Jeremiah Johnson Would Never Have Lost his Pants – Day 32 – Rabanal to Molinaseca

I’m feeling kind of “Jeremiah Johnson” today.

The latest in pilgrim attire, circa 1870.

The latest in pilgrim fashion, circa 1870.

Jeremiah Johnson was a character played in the movie of the same name by Robert Redford. This character started out as a pretty “green” newcomer to the American frontier, planning to make his way as a trapper or trader or some such thing in the American Rocky Mountains.

There were few people who lived in the frontier at this time, except for the native Americans who were wary of the newcomers who were slowly but surely crowding into their space. Also, the old timers who were doing what he was just starting out to do, and had been doing it for a while.

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Over time, Jeremiah Johnson learns how to fend for himself alone in the mountains. He becomes proficient at trapping and shooting. he can build his fires and keep warm as needed. He becomes a grizzled mountain man, respected by the Natives and the locals.

Slowly, he realizes how much he has learned during his time in the mountain, although he does not stop learning and, yes, making mistakes.

My Camino Family Portrait.

My Camino Family Portrait.

I’m feeling a little Jeremiah Johnson today.

I’ve met an unusual number of new peregrinos today. I’ve also run into groups of people starting out. “I just started in Leon.” “We haven’t had a day of rain!” “Wow! We’ve been walking for two days and it’s so much fun!”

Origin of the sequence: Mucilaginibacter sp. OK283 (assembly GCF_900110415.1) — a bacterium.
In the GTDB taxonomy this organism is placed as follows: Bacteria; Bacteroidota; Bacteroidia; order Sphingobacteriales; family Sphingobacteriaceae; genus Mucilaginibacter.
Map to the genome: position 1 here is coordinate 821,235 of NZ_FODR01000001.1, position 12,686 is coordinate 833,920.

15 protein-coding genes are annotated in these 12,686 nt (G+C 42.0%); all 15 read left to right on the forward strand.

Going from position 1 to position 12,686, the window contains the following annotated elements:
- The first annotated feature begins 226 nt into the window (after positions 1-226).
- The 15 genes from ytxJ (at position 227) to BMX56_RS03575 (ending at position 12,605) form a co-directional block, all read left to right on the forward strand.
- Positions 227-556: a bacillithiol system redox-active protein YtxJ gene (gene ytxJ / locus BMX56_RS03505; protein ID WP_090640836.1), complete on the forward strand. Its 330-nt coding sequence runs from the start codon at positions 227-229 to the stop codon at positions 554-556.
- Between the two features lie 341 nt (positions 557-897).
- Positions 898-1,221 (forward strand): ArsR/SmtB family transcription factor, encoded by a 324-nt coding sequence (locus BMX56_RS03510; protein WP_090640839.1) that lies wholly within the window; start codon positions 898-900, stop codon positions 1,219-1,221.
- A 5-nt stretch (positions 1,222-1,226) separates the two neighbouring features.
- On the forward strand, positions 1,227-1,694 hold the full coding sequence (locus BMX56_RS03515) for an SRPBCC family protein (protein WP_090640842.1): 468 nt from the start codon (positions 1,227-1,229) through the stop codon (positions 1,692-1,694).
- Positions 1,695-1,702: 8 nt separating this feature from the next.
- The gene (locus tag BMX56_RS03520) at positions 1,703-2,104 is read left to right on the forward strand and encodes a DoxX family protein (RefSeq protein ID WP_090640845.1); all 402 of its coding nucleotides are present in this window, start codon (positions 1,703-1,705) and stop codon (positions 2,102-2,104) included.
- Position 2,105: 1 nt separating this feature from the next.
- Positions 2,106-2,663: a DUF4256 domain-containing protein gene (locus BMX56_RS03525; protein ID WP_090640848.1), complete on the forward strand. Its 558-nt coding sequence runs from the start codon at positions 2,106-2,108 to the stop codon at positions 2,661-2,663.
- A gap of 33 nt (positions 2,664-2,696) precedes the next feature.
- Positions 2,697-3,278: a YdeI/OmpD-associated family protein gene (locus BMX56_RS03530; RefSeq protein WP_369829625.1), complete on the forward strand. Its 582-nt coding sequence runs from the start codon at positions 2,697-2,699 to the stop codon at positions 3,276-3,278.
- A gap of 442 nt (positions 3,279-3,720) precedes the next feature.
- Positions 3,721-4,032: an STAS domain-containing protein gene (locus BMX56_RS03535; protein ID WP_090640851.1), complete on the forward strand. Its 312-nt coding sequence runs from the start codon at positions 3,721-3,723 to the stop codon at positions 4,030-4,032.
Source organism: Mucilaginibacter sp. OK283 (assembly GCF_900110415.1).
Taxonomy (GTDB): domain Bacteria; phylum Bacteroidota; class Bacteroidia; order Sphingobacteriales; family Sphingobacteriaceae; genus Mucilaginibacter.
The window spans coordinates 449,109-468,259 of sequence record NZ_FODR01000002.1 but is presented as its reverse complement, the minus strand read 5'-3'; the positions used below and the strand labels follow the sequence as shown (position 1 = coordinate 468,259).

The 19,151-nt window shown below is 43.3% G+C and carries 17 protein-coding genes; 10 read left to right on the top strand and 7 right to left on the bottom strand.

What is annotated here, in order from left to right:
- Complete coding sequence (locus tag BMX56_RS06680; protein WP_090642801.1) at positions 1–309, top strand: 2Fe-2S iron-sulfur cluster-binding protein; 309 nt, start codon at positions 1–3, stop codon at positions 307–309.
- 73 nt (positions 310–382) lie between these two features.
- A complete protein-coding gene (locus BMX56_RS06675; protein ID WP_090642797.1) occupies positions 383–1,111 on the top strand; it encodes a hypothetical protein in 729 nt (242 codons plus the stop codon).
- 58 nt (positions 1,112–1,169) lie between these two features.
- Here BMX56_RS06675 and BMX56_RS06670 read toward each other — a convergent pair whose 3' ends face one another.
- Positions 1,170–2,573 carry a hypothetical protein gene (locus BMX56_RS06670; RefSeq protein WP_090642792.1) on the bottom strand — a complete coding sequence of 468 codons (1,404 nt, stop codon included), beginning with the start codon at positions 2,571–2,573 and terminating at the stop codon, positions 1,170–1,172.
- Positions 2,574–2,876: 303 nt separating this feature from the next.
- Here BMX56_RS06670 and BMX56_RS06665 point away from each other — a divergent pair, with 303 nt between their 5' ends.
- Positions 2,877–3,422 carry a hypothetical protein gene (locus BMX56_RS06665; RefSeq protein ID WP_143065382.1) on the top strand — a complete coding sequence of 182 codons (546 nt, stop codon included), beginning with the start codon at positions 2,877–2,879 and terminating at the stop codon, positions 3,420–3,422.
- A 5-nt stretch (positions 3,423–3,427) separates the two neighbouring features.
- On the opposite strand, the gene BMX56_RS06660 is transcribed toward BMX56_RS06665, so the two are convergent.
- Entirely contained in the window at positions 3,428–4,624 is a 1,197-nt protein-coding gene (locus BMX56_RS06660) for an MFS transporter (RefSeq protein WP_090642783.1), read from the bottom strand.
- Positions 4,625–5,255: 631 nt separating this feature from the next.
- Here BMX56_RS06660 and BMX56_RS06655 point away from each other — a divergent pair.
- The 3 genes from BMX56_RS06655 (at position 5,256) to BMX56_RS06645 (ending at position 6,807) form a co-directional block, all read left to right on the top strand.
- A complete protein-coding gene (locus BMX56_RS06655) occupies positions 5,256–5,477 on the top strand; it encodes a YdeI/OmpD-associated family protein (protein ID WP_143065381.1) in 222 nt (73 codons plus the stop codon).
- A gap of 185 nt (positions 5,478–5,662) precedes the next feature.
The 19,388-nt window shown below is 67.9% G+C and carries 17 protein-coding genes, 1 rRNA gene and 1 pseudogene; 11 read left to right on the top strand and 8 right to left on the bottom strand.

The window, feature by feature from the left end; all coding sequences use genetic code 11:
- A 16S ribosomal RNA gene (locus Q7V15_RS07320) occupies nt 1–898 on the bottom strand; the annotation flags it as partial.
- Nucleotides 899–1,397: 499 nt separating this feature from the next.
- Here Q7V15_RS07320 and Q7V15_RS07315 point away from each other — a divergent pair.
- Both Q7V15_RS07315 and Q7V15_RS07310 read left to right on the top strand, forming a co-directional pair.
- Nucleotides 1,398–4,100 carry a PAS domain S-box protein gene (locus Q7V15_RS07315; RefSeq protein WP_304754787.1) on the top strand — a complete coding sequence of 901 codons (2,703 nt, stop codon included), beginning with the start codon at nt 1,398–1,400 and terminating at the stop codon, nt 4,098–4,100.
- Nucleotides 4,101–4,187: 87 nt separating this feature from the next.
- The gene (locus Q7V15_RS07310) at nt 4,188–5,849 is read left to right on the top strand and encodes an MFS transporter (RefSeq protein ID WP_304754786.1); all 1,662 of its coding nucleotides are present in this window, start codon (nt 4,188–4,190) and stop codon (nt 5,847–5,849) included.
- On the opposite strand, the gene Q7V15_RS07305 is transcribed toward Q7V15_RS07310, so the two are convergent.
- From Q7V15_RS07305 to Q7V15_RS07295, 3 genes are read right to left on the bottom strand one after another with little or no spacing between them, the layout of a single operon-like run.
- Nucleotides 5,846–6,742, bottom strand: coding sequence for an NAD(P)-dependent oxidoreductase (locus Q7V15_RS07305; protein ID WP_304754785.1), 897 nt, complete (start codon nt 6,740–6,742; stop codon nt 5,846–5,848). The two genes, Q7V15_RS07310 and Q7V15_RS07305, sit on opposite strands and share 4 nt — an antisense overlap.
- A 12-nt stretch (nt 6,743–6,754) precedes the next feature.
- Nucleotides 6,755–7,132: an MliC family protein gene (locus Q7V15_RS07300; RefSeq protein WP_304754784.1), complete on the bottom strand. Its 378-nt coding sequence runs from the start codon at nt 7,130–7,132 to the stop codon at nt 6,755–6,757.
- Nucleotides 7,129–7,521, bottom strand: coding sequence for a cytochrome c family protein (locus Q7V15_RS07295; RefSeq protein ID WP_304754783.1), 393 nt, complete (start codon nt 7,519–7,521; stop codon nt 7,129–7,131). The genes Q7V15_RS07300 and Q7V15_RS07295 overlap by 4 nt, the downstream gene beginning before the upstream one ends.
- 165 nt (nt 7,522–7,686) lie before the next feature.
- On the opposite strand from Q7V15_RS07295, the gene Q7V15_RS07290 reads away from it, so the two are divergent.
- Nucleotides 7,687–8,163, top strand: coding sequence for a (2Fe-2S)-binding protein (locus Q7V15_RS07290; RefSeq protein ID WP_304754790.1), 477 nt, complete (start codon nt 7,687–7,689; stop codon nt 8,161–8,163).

Is it so wrong that I feel like smacking them?

Many of them have sent their packs ahead to the next town so they don’t have to carry them (OK if you have a legitimate physical need),  Walkers arrive by taxi (ditto for physical need).

They carry light little day packs and swing big bottles of water in their hands, spritely jogging up the hills, chatting and laughing.  They’ll get to the albergue long before me and I will, therefore, be unable to find a place to stay.

Yep, I’m feeling grizzled. I could just grunt in answer to their “dumb” questions. I could roll my eyes as they stop along the way and complain about their newly developing blisters. I could smile to myself as they race up the hills, knowing that I will pass them on the way down as they begin to nurse slowly disintegrating knees.

You call that a blister?? I know babies that have bigger blisters than that! And you call yourself a pilgrim.

You call that a blister?? I know babies that have bigger blisters than that! You’re a disgrace to pilgrims everywhere.

I could, but I don’t. Because, like Jeremiah Johnson, I’m still making mistakes.

Let’s put it in another way. The Camino is keeping me humble.

1.   It’s a long, challenging day, 25 kilometers, all of it mountainous.  To add to the challenge of the terrain, which includes lots of loose scree, the temperature goes from 5 degrees to 32 degrees Celsius today.

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It was really cold this morning.

2. I reach the impressive Cruz de Ferro (Iron Cross).

El Cruz de Ferro, the Iron Cross

Shortly after, I come to the highest point on the Camino Frances, the Punto Alto, a heavenly 1,515 meters high and I celebrate the gorgeous view with some water, I spend several extra minutes up there. Why? Not because of the view , which is majestic, but because I can’t figure out the way down. I seem to have temporarily lost the trail. Thanks alot, St. Christopher.

I'm at the top of the world. Now how do I get down?

I’m at the top of the world. Now how do I get down?

3. I run out of money. Not cyber money, but real, honest-to-goodness, hold-in-your-hand, cash. And without cash, you can’t get into an albergue or buy a meal. The only cash machine in town has run out of money. I used my last euro at a wonderful lunch in Acebo. I planned to get more at the next cash machine.

St. Phil, the jokester, whom I haven’t mentioned in a while, decides to play a little trick on me instead and lets all the cash machines along the way (there aren’t many) run dry. Ha, ha.